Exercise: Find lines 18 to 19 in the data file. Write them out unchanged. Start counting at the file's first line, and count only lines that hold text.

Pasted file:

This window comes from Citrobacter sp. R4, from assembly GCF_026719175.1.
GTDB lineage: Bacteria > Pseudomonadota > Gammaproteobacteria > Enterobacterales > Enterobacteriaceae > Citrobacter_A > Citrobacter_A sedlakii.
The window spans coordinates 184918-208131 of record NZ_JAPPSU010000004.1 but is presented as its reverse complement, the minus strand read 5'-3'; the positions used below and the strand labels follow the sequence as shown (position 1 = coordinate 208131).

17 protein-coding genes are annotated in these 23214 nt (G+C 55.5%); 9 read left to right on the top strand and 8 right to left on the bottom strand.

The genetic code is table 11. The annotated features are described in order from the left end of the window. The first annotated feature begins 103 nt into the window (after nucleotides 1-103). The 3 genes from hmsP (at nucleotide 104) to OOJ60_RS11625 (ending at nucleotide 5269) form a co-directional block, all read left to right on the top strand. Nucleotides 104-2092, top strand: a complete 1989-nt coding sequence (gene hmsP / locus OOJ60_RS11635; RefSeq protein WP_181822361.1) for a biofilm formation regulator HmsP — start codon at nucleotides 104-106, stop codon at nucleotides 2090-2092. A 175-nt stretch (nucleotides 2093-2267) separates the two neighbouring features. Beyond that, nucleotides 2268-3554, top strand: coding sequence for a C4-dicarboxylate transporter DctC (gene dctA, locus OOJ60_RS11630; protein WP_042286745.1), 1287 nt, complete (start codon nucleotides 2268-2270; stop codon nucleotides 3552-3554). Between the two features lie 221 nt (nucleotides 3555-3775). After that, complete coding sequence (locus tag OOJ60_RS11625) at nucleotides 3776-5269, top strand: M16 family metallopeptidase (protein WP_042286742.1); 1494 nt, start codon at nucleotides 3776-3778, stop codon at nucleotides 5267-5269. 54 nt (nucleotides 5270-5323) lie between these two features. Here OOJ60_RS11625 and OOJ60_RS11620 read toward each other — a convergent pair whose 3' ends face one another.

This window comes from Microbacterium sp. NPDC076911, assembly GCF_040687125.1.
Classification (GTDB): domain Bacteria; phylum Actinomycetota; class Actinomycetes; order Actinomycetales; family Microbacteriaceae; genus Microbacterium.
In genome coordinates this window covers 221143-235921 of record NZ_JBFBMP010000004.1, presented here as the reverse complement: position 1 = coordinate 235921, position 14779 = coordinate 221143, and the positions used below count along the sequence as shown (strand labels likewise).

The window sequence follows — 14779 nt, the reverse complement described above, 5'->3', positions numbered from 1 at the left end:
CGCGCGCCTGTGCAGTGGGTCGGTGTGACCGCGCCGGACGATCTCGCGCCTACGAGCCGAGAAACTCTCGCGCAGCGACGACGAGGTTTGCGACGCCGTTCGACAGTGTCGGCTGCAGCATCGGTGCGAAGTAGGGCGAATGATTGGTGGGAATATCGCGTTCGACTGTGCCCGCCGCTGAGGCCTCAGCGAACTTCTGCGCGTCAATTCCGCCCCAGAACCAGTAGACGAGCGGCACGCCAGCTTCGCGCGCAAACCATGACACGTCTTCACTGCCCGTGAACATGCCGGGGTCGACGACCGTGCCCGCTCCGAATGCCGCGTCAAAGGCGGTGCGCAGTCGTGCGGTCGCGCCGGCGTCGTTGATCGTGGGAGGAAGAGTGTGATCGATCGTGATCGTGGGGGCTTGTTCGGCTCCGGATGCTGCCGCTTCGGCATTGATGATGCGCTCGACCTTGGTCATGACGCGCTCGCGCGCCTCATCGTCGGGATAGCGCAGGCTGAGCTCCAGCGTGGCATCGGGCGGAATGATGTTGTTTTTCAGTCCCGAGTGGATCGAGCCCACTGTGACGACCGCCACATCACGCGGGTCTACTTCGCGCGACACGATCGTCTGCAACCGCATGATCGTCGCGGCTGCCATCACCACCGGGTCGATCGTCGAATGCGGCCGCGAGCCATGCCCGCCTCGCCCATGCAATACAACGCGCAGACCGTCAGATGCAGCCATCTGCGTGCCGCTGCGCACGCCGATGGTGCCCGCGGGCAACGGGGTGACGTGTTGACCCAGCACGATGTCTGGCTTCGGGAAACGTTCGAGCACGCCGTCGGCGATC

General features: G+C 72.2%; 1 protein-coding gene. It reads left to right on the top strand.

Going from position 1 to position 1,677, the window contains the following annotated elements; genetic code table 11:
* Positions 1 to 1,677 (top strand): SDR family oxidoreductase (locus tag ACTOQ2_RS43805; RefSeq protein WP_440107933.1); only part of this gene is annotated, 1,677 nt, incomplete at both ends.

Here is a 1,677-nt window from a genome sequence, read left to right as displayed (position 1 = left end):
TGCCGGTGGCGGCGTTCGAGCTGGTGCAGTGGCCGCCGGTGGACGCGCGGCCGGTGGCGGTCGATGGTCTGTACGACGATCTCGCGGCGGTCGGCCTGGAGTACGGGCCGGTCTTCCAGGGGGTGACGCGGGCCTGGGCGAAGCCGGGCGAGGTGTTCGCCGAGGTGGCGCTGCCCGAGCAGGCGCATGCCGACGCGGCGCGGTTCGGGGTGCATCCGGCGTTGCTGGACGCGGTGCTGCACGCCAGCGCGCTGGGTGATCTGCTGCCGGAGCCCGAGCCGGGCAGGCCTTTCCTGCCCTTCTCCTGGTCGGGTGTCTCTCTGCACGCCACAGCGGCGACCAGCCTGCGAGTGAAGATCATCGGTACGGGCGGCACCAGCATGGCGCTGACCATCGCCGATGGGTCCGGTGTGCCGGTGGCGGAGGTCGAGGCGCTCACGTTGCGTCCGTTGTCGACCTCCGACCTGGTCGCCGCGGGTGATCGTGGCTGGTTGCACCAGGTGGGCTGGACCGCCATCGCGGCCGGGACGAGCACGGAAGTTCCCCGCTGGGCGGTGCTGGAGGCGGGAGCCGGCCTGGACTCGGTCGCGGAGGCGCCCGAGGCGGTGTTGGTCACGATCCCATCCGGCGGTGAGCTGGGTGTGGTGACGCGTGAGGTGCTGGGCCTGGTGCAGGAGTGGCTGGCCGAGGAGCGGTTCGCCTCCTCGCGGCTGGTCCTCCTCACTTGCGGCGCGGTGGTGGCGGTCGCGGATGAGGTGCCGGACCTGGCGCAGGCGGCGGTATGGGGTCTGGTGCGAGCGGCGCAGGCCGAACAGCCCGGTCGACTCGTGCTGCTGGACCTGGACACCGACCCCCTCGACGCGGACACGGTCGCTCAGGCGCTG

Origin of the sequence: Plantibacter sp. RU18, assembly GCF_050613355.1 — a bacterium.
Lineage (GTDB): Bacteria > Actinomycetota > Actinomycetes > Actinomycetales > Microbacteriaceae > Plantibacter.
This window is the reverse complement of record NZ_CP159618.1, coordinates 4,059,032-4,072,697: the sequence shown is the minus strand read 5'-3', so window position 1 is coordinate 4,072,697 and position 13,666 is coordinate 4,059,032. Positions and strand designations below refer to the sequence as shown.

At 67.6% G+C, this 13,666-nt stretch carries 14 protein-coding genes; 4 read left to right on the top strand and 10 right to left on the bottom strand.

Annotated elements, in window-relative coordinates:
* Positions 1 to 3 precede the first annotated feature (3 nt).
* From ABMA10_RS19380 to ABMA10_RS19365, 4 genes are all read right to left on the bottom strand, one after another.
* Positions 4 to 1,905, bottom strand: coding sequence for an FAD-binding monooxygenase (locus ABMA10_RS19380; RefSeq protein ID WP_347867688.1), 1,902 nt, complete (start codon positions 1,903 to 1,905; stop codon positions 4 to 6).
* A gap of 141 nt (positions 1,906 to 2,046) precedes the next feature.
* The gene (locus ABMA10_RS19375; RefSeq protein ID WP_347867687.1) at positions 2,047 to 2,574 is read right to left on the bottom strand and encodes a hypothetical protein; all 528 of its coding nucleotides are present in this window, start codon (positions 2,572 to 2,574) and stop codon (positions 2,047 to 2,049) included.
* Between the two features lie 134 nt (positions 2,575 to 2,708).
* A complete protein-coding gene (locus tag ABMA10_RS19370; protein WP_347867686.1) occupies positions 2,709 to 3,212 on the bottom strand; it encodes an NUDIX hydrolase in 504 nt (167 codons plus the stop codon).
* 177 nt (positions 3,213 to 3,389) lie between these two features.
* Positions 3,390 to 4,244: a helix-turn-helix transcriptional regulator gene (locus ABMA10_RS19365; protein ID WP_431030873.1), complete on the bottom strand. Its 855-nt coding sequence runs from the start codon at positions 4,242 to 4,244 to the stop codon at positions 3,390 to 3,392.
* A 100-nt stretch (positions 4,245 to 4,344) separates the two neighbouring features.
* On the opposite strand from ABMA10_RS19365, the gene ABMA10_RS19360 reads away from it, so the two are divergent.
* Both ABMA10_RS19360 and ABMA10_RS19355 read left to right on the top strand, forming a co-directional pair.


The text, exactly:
This window is the reverse complement of record NZ_CP159618.1, coordinates 4,059,032-4,072,697: the sequence shown is the minus strand read 5'-3', so window position 1 is coordinate 4,072,697 and position 13,666 is coordinate 4,059,032. Positions and strand designations below refer to the sequence as shown.

At 67.6% G+C, this 13,666-nt stretch carries 14 protein-coding genes; 4 read left to right on the top strand and 10 right to left on the bottom strand.